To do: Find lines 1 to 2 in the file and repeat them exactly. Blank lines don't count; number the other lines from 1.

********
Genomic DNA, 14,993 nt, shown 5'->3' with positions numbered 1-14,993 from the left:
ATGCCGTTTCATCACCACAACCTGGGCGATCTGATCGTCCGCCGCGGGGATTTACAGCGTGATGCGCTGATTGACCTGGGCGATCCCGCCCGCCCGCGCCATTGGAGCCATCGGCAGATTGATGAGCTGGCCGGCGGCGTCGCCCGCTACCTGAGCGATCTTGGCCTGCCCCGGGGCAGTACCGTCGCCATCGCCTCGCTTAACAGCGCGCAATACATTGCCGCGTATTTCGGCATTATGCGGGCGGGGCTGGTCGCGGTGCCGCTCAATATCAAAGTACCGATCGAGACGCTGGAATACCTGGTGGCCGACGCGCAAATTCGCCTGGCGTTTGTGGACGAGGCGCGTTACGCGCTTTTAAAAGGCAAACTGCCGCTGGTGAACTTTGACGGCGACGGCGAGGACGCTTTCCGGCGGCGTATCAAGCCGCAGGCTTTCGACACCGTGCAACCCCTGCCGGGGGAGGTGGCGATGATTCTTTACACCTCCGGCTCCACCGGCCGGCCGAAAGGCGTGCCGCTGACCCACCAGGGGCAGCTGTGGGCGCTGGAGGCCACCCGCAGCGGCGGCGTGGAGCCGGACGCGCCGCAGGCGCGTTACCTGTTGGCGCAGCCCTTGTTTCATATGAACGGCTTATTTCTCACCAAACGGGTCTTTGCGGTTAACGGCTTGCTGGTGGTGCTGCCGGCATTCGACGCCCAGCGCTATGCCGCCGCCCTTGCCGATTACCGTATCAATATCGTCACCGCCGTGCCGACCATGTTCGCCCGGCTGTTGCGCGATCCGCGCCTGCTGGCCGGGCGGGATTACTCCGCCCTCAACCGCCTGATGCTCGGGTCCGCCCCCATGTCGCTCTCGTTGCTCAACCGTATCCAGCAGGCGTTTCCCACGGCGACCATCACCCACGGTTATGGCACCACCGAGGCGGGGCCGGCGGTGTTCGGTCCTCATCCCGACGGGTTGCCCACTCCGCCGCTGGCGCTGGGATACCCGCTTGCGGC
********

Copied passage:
Genomic DNA, 14,993 nt, shown 5'->3' with positions numbered 1-14,993 from the left:
ATGCCGTTTCATCACCACAACCTGGGCGATCTGATCGTCCGCCGCGGGGATTTACAGCGTGATGCGCTGATTGACCTGGGCGATCCCGCCCGCCCGCGCCATTGGAGCCATCGGCAGATTGATGAGCTGGCCGGCGGCGTCGCCCGCTACCTGAGCGATCTTGGCCTGCCCCGGGGCAGTACCGTCGCCATCGCCTCGCTTAACAGCGCGCAATACATTGCCGCGTATTTCGGCATTATGCGGGCGGGGCTGGTCGCGGTGCCGCTCAATATCAAAGTACCGATCGAGACGCTGGAATACCTGGTGGCCGACGCGCAAATTCGCCTGGCGTTTGTGGACGAGGCGCGTTACGCGCTTTTAAAAGGCAAACTGCCGCTGGTGAACTTTGACGGCGACGGCGAGGACGCTTTCCGGCGGCGTATCAAGCCGCAGGCTTTCGACACCGTGCAACCCCTGCCGGGGGAGGTGGCGATGATTCTTTACACCTCCGGCTCCACCGGCCGGCCGAAAGGCGTGCCGCTGACCCACCAGGGGCAGCTGTGGGCGCTGGAGGCCACCCGCAGCGGCGGCGTGGAGCCGGACGCGCCGCAGGCGCGTTACCTGTTGGCGCAGCCCTTGTTTCATATGAACGGCTTATTTCTCACCAAACGGGTCTTTGCGGTTAACGGCTTGCTGGTGGTGCTGCCGGCATTCGACGCCCAGCGCTATGCCGCCGCCCTTGCCGATTACCGTATCAATATCGTCACCGCCGTGCCGACCATGTTCGCCCGGCTGTTGCGCGATCCGCGCCTGCTGGCCGGGCGGGATTACTCCGCCCTCAACCGCCTGATGCTCGGGTCCGCCCCCATGTCGCTCTCGTTGCTCAACCGTATCCAGCAGGCGTTTCCCACGGCGACCATCACCCACGGTTATGGCACCACCGAGGCGGGGCCGGCGGTGTTCGGTCCTCATCCCGACGGGTTGCCCACTCCGCCGCTGGCGCTGGGATACCCGCTTGCGGC